Always print two copies of your trial parts (fuselage, canopies, wings, and other parts); one for test-building, the other for making notes and sketches of changes to be made for the next trial-and-error cycle.

You'll find the finished result here at Fiddler's Green (see the fourth image below).

Let me say again that Rob's short and sweet tutorial is pure solace for all of us who admire people who produce high-quality kits with advanced 3D software, but feel intimidated by the prospect of having to buy it, learn it, and use it.

Rob designs professional, high-quality models, with techniques that are well within reach for every card modeller of some experience. And he makes it quite credible that we could do it too.
»Leif Ohlsson« hat folgende Bilder angehängt:
  • RobCarleen-drawing.jpg
  • RobCarleen-fuseframe.jpg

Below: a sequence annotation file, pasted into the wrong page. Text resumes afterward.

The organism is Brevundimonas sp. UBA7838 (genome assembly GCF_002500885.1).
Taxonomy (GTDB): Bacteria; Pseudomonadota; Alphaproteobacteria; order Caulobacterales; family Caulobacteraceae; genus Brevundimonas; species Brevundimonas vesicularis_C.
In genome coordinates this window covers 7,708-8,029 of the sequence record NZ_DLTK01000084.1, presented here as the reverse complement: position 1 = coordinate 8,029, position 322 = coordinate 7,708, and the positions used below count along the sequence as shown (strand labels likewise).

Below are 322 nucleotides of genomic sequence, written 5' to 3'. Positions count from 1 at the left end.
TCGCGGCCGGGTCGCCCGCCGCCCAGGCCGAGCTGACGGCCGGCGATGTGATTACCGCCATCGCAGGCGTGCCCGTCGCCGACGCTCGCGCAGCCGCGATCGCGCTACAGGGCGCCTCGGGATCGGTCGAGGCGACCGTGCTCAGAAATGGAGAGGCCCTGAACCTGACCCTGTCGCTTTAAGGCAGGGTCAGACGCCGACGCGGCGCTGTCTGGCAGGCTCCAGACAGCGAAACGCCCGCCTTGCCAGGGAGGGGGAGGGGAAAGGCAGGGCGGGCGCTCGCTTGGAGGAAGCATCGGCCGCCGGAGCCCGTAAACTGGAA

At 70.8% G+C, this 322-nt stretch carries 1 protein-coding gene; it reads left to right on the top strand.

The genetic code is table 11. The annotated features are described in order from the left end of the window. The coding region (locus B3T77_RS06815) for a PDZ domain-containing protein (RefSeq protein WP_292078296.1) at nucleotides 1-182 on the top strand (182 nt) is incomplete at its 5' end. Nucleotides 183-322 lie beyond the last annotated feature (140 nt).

• RobCarleen-canopies.jpg
  • RobCarleen-Furymodel.jpg
  • ConeCalc.jpg
Dankbar für die Gelegenheit auf Englisch schreiben zu dürfen, kann aber Antworten problemlos auf Deutsch lesen.

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Dienstag, 8. August 2006, 19:20

Thank you, Leif for this really interesting material!

Cheers,

Bernhard

Gil Russell

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Mittwoch, 9. August 2006, 11:25

1:87 Cessna 140 Build

Hello Lief,

Answering your questions:

Q) Is the museum wax and plastic wrap bit necessary? Any other way to do this than using epoxy (which I hate)?

A) As it works out the museum wax isn't required. The plastic wrap is used as a release agent to keep the glue from sticking to the form. The epoxy I am using is like a log which you slice off a piece and knead (like in dough) it together until well mixed. It gives off a small amount of amine fumes but is not really that annoying. I've found that it can be found at most hardwarre stores and is very useful in making this type of thing. Sculpey might be an alternative that you can try.